On the heels of the FTC’s List of Banned Debt Collectors comes the sequel: The FTC’s List of Banned Mortgage Relief and Debt Relief Companies and People. Why would someone be banned? Well, here’s the story.
Debt relief is any program or service – such as debt settlement or debt consolidation – that offers to renegotiate or change the terms of a consumer’s unsecured debt. That means things like credit card or student loan debt. What they offer might include reducing the balance, interest rate, or fees owed. Mortgage relief is similar, but for home mortgages, and can include foreclosure prevention and defense or loan modification.
The law is clear: mortgage and debt relief operations can’t charge a fee until after they get the promised mortgage or debt relief results. They also can’t misrepresent their services or mislead people about the results of their programs.
And any company crossing that line will end up in trouble with the FTC – like the student loan debt relief cases just announced by the FTC. Some companies have to pay what we call “monetary relief” – basically, handing over their ill-gotten gains. And some can wind up with limits on their business activities. Companies also are monitored by the FTC to make sure they comply.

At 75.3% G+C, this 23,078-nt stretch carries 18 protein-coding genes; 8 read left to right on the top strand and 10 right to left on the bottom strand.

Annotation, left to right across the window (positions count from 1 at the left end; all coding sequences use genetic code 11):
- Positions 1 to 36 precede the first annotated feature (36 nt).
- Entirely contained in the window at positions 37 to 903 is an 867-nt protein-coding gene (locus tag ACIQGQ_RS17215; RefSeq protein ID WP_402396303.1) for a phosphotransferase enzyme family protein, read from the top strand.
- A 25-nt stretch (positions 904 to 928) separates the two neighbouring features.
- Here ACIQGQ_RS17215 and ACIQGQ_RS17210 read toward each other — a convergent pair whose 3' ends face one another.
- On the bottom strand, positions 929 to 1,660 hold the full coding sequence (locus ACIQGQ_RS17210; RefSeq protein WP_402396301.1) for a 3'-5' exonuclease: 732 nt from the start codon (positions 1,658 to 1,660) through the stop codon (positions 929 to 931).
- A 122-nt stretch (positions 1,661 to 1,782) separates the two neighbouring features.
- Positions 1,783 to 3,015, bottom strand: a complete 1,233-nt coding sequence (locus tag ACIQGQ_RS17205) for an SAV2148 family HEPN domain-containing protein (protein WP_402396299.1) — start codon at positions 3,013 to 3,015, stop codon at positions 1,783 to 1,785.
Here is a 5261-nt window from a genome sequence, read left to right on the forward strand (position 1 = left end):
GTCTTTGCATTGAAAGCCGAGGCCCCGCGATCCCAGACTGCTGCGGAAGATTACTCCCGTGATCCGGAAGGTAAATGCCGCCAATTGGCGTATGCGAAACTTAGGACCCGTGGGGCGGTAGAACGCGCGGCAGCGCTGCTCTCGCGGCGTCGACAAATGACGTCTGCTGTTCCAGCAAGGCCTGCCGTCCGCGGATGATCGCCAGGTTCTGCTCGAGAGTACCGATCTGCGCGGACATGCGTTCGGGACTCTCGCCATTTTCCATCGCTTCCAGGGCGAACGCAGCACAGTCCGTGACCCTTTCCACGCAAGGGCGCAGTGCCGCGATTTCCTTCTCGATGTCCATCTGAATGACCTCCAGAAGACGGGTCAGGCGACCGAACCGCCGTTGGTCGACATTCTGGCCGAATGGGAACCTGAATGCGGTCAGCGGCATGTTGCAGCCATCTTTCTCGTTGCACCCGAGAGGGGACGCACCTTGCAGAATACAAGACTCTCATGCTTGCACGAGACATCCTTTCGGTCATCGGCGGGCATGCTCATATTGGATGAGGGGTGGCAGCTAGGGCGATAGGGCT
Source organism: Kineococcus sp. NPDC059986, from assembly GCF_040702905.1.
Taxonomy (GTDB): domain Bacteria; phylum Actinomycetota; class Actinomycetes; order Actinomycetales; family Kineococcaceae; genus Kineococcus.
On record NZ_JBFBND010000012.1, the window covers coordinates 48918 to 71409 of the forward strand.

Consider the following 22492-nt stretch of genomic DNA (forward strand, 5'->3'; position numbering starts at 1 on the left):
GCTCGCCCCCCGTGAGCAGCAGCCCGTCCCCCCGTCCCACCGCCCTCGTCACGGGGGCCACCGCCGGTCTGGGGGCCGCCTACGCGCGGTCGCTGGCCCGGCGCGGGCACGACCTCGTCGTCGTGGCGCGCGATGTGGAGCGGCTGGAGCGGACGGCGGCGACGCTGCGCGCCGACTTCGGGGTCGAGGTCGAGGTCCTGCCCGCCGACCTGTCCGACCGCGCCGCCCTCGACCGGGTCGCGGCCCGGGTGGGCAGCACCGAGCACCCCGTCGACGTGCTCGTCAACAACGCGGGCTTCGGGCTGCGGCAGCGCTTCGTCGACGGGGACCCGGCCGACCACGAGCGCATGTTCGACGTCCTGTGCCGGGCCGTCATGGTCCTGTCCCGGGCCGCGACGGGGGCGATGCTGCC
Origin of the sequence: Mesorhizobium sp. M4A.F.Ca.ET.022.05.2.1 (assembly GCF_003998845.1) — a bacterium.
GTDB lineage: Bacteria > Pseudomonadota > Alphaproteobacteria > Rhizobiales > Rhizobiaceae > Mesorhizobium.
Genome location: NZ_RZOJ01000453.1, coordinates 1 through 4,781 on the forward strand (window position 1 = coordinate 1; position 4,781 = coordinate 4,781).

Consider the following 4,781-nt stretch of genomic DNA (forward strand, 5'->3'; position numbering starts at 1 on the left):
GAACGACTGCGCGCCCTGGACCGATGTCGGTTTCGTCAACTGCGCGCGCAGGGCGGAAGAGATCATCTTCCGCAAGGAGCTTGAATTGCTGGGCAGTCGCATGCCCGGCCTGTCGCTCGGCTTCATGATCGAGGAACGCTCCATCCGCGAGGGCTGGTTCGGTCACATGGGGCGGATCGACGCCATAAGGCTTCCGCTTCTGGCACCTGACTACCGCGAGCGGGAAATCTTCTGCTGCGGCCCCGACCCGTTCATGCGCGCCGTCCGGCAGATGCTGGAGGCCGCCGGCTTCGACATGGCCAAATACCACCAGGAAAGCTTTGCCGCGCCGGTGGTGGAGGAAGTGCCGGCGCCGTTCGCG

But, sometimes, the behavior of a debt relief operation is so egregious that the FTC asks the courts to permanently ban the company or person from the industry. The FTC has sued over 500 companies and individuals who broke the law. Nearly 300 of them have been banned, and there have been hundreds of millions of dollars in judgments. And now that list is public, along with the details of the cases.
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This article by the FTC was distributed by the Personal Finance Syndication Network.